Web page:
A Foraging Java Animat

by Luka Milovanov and Seppo Virtanen

alt="the animat applet"
The Java source of the animat: World.java


The above Java animat is based on the subsumption architecture for robotics introduced by Rodney Brooks. The animat has turtle geometry, i.e. it has two wheels the speeds of which are individually controlled.

The mission of the Animat is to explore its world and stay alive. The animat must go to its home base to recharge its batteries every 60 seconds. If 60 seconds have elapsed since the last recharge and the animat has not returned to the home base, it will stop functioning. The animat pays the recharging of its batteries with pellets that it collects as it wanders around its world. The animat is not allowed to touch the boundaries of its world.

The animat has no prior knowledge of the world it lives in. All decisions it makes are based on input from its sensors: two laser range sensors (error margin 10%) in the front, a homing beacon (an angle to the home base, error margin 10%), a clock and a recharging station detector (indicates, whether the animat has reached its home base). Based on the sensory input, the animat acts based on the behaviors programmed into it. The laser sensors detect the home base as an obstacle, but are not able to determine that the obstacle is in fact the home base.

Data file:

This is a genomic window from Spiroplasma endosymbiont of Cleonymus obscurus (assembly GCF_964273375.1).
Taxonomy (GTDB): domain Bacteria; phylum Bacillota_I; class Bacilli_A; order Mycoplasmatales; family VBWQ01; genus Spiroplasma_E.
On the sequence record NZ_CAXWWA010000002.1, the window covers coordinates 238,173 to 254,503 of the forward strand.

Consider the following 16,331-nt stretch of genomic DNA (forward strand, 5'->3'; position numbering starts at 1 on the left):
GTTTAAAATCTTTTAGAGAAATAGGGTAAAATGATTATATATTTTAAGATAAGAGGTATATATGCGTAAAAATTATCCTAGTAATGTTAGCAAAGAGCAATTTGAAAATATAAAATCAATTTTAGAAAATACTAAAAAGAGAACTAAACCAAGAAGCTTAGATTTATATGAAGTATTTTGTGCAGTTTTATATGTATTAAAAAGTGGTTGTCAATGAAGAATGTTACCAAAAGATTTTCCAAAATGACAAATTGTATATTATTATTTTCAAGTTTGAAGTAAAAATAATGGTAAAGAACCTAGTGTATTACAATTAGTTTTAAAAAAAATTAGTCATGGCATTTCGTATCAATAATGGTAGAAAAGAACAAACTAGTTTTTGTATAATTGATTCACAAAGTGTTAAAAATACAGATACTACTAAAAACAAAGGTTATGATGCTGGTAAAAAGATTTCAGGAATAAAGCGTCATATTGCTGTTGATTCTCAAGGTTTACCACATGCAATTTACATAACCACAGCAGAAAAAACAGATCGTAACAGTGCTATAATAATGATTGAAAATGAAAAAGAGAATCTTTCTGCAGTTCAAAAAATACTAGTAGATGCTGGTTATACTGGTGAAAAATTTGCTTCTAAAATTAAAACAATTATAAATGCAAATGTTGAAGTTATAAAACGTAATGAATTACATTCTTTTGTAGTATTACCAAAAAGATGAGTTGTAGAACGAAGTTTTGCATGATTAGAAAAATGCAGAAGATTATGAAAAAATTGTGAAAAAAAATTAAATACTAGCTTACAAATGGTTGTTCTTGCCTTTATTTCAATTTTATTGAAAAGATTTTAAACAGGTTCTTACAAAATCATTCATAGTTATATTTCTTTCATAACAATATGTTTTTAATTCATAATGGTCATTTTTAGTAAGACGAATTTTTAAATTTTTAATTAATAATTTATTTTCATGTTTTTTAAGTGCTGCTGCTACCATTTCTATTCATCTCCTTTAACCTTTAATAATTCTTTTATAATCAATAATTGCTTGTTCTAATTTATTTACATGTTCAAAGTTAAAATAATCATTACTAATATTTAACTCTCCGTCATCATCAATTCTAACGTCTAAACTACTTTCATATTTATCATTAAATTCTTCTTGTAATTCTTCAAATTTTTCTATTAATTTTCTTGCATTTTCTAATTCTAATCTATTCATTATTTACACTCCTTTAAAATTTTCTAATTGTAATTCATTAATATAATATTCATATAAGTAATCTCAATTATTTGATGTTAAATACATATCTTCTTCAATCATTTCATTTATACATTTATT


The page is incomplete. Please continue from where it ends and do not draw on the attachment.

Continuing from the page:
The animat could theoretically live forever in this world, because every time the animat picks up a pellet another pellet appears at a random location in the world. The animat can carry multiple pellets at a time.


The animat's behaviors, from highest priority behavior to the lowest priority one are displayed in the below picture as a subsumption diagram. The longer the box, the stronger the behavior.
Diagram of the animat's behaviors

Behavior descriptions: When sensors activate a behavior that has higher priority than the one that is currently running, the higher-priority behavior subsumes (overrides) the lower-priority behavior.

To drive the animat, there are motion directives like e.g. move forward, turn left and turn right. These are invoked from within the above behaviors.

The Real World

If the real world resembled the environment in which this robot lives, then the robot would have every chance of surviving. Of course, after a while, the robot would need maintenance for its mechanical units, for example something like an oil change. Also, in the real world one can count on having a mechanical failure sooner or later. For example, one of the robot's sensors might break down, or perhaps some equipment at the recharging station might break down.

Besides the mechanical problems, there are many other things that might go wrong. The recharging station might not be open 24 hours a day every day, which would create a need for a power save mode (the robot would be idle and in a low power mode when the recharging station is closed). Also, the station could start demanding more than one pellet for every recharge, in which case the robot might run out of pellets and power.

If the world were larger, the robot would be limited in its operations in at least two ways: it could not go any further than 30 seconds from the recharging station, because otherwise it would run out of power. Also, the range of the homing beacon would be limited in the real world, so the robot would not know in which direction the recharging station is if the robot was too far away from it.

© Luka Milovanov and Seppo Virtanen 1999.
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